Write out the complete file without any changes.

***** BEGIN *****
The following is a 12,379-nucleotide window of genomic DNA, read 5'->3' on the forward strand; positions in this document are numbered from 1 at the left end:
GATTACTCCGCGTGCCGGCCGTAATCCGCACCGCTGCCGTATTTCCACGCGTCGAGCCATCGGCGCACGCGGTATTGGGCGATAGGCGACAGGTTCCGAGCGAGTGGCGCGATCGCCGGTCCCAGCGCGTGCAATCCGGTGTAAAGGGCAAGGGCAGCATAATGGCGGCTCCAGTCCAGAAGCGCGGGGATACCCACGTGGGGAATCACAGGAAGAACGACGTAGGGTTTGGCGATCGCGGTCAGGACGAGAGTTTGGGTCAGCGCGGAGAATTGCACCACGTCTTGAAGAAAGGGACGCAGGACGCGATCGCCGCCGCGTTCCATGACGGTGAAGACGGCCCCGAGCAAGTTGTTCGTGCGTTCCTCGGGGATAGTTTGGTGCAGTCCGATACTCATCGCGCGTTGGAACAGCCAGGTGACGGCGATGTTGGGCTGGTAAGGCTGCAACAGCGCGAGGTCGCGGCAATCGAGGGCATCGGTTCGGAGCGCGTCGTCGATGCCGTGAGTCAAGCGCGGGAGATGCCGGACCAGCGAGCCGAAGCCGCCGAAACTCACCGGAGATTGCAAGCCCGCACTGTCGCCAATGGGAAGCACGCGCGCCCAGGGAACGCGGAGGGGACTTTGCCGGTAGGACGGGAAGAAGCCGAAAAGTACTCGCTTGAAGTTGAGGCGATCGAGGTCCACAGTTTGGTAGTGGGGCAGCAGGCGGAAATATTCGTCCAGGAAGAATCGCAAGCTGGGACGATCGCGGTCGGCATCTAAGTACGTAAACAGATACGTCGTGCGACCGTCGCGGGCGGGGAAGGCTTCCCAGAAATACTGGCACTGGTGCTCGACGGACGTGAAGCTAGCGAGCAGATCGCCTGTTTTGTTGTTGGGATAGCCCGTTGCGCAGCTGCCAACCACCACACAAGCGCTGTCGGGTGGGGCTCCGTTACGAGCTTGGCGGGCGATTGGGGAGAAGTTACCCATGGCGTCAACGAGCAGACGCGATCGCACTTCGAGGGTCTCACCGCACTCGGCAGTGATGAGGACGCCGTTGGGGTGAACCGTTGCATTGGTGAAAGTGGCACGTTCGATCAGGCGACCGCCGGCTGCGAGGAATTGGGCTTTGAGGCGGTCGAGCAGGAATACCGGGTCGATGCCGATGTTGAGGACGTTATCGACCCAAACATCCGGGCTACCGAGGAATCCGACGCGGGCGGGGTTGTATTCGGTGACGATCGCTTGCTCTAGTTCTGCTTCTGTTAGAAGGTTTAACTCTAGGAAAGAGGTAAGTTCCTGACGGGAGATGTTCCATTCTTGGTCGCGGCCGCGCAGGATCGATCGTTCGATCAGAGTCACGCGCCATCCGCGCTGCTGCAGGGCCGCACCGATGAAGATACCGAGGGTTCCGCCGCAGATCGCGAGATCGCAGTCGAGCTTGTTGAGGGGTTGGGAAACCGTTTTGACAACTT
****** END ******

The following is a 12,379-nucleotide window of genomic DNA, read 5'->3' on the forward strand; positions in this document are numbered from 1 at the left end:
GATTACTCCGCGTGCCGGCCGTAATCCGCACCGCTGCCGTATTTCCACGCGTCGAGCCATCGGCGCACGCGGTATTGGGCGATAGGCGACAGGTTCCGAGCGAGTGGCGCGATCGCCGGTCCCAGCGCGTGCAATCCGGTGTAAAGGGCAAGGGCAGCATAATGGCGGCTCCAGTCCAGAAGCGCGGGGATACCCACGTGGGGAATCACAGGAAGAACGACGTAGGGTTTGGCGATCGCGGTCAGGACGAGAGTTTGGGTCAGCGCGGAGAATTGCACCACGTCTTGAAGAAAGGGACGCAGGACGCGATCGCCGCCGCGTTCCATGACGGTGAAGACGGCCCCGAGCAAGTTGTTCGTGCGTTCCTCGGGGATAGTTTGGTGCAGTCCGATACTCATCGCGCGTTGGAACAGCCAGGTGACGGCGATGTTGGGCTGGTAAGGCTGCAACAGCGCGAGGTCGCGGCAATCGAGGGCATCGGTTCGGAGCGCGTCGTCGATGCCGTGAGTCAAGCGCGGGAGATGCCGGACCAGCGAGCCGAAGCCGCCGAAACTCACCGGAGATTGCAAGCCCGCACTGTCGCCAATGGGAAGCACGCGCGCCCAGGGAACGCGGAGGGGACTTTGCCGGTAGGACGGGAAGAAGCCGAAAAGTACTCGCTTGAAGTTGAGGCGATCGAGGTCCACAGTTTGGTAGTGGGGCAGCAGGCGGAAATATTCGTCCAGGAAGAATCGCAAGCTGGGACGATCGCGGTCGGCATCTAAGTACGTAAACAGATACGTCGTGCGACCGTCGCGGGCGGGGAAGGCTTCCCAGAAATACTGGCACTGGTGCTCGACGGACGTGAAGCTAGCGAGCAGATCGCCTGTTTTGTTGTTGGGATAGCCCGTTGCGCAGCTGCCAACCACCACACAAGCGCTGTCGGGTGGGGCTCCGTTACGAGCTTGGCGGGCGATTGGGGAGAAGTTACCCATGGCGTCAACGAGCAGACGCGATCGCACTTCGAGGGTCTCACCGCACTCGGCAGTGATGAGGACGCCGTTGGGGTGAACCGTTGCATTGGTGAAAGTGGCACGTTCGATCAGGCGACCGCCGGCTGCGAGGAATTGGGCTTTGAGGCGGTCGAGCAGGAATACCGGGTCGATGCCGATGTTGAGGACGTTATCGACCCAAACATCCGGGCTACCGAGGAATCCGACGCGGGCGGGGTTGTATTCGGTGACGATCGCTTGCTCTAGTTCTGCTTCTGTTAGAAGGTTTAACTCTAGGAAAGAGGTAAGTTCCTGACGGGAGATGTTCCATTCTTGGTCGCGGCCGCGCAGGATCGATCGTTCGATCAGAGTCACGCGCCATCCGCGCTGCTGCAGGGCCGCACCGATGAAGATACCGAGGGTTCCGCCGCAGATCGCGAGATCGCAGTCGAGCTTGTTGAGGGGTTGGGAAACCGTTTTGACAACTT